Thursday, 17 January 2008

When the Earth Moves -- the 1907 Earthquake

I'm leaving the Levy Family story for a while to write about the 1907 earthquake which happened 101 years ago on January 14th. This event fascinates me, not just because my family experienced it, but because it became more personal when I discovered that some family members had perished in the earthquake. I am fortunate to have several postcards showing the devastation after the event. This postcard shows a burnt out streetcar on King Street.

Growing up in Jamaica meant living with the dangers of two natural disasters -- hurricanes and earthquakes. I was less afraid of hurricanes because at least you could see them coming, whereas earthquakes give no warning of their arrival. I lived through Hurricane Charlie in August 1951 and I remember all the preparations we made at 5 Holborn Road to withstand that event. It was very scary while it lasted but we survived with some water damage and the loss of trees which, fortunately, did not damage the house in their fall. Charlie was the worst disaster to hit Jamaica since the 1907 earthquake and did a great deal of damage. You can read more about in on the website of the Office of Disaster Preparedness and Emergency Management. Here is a photo of the United Fruit Company in the aftermath of Hurricane Charlie.

In March 1957 Jamaica experienced an earthquake of some magnitude, the epicentre of which was located in the western part of the island where most of the damage was done. It was about 7:30 in the evening and I was outside playing badminton next door with my friend, Sheila Bewley, when the earthquake struck. We could literally see the earth moving in waves while the electrical wires sparked and flashed. It was terrifying for the brief time it lasted. I had felt other earthquakes but none as strong as that. Frightening as this earthquake was to me it could never equal what the inhabitants of Kingston must have felt that afternoon on January 14, 1907. I will not try to describe the earthquake -- there are many excellent accounts by eyewitnesses and others. I recommend the article from the Jamaica Gleaner Pieces of the Past. Another excellent source is the book, The Cruise of the Port Kingston, by W. R. Hall Caine (London: Collier, 1908) which includes an eyewitness account of the damage which amounted to £2,000,000 as a result of the earthquake and subsequent fires. Over 800 people lost their lives, mainly from falling walls during the earthquake.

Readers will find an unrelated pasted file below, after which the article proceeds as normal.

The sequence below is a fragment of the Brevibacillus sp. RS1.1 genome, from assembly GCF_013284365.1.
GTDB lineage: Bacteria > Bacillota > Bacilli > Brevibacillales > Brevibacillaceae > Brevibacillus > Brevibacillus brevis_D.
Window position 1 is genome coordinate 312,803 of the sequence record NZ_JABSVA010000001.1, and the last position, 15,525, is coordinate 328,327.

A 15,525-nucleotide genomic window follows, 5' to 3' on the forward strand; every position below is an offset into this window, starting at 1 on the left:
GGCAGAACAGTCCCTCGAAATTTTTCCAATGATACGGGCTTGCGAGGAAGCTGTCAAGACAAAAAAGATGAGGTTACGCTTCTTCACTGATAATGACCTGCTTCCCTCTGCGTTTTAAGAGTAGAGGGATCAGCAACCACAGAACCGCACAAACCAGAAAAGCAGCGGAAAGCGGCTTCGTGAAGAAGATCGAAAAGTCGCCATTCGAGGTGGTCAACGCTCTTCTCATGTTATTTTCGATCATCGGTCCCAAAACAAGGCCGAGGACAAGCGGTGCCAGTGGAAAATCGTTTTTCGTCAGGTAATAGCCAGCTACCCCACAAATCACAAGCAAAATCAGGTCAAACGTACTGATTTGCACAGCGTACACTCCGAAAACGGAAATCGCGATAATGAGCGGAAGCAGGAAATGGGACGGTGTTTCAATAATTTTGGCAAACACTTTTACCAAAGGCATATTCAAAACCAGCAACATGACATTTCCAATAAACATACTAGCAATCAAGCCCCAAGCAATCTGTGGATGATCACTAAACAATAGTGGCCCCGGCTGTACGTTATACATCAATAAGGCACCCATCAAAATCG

Prior to the 1907 earthquake Jamaica had experienced one other devastating quake -- the Great Earthquake of 1692 which destroyed more than half of Port Royal. This event had such an effect on the Jamaican psyche that the event was commemorated until well into the 19th century every year on that day, June 7th, "as a perpetual anniversary fast", as per the The Great Earthquake: Acts of William and Mary,A.D. 1693, . By this statute all places of commerce were closed and the day was to be spent in the churches "with prayers, preaching and singing of psalms". The following police notice to this effect appeared as late as June of 1866:

Over the years merchants and shop-keepers complained about having to close their stores on that day and in 1866 the Gleaner reported that several merchants had been fined 24 shillings and costs for not closing their businesses on the day. By 1867 the Government passed Law 4 by which the Act was no longer to be read as obligatory but as permissive. However, well into the 1890s banks and government offices were closed on June 7th and services were held in the churches.

The earthquake of January 14, 1907, struck without warning. Hall Caine compares the noise of the quake as follows:
"The heightening roar is of eternal memory -- it was as though some vast herd of tigers, with warm blood already on their tongues, had been suddenly robbed of their prey".

His first view of the city of Kingston after the quake is devastating:

"At 3:32 Kingston was happy and well. At 3:33 the city was a hopeless wreck, with the very sun itself obscured from our vision. All man's handiwork of a generation, nay a whole century or more, was instantly flouted. A whole community lay in ruins and in tears, in suffering and in death."

The Gleaner published lists of the dead and injured but many more were killed whose names were never published nor were there death records for them. Many victims were buried in common graves. I have spent much time going through the 1907 death indexes and found whole sections labelled "Earthquake Book" which do not appear to have been microfilmed as I have been unable to find the actual registrations. Most of the dead seem to have been killed by falling walls -- this was a constantly recorded cause of death. When one looks at pictures of the wreckage it is hard to believe that anyone could survive such devastation. This postcard shows the damage at the corner of King and Harbour Streets.

My mother's family, living north of the Parade, were fortunate in that the house at 49 Beeston Street did not sustain serious damage, however the wall around the garden collapsed. By a strange accident of fate, my Uncle Rodney, who would have been eleven at the time, was outside playing in the garden when he was ordered by his father to go upstairs to practise the piano. He grumbled about going but did not disobey. Had he remained where he was he would have been killed by the falling wall.

Many others were not as fortunate. In my next post I'll write about some of the victims of the earthquake.

Arras Memorial

Arras Memorial

Trooper Victor Dey Smedmore

Trooper Victor Dey Smedmore
My uncle Victor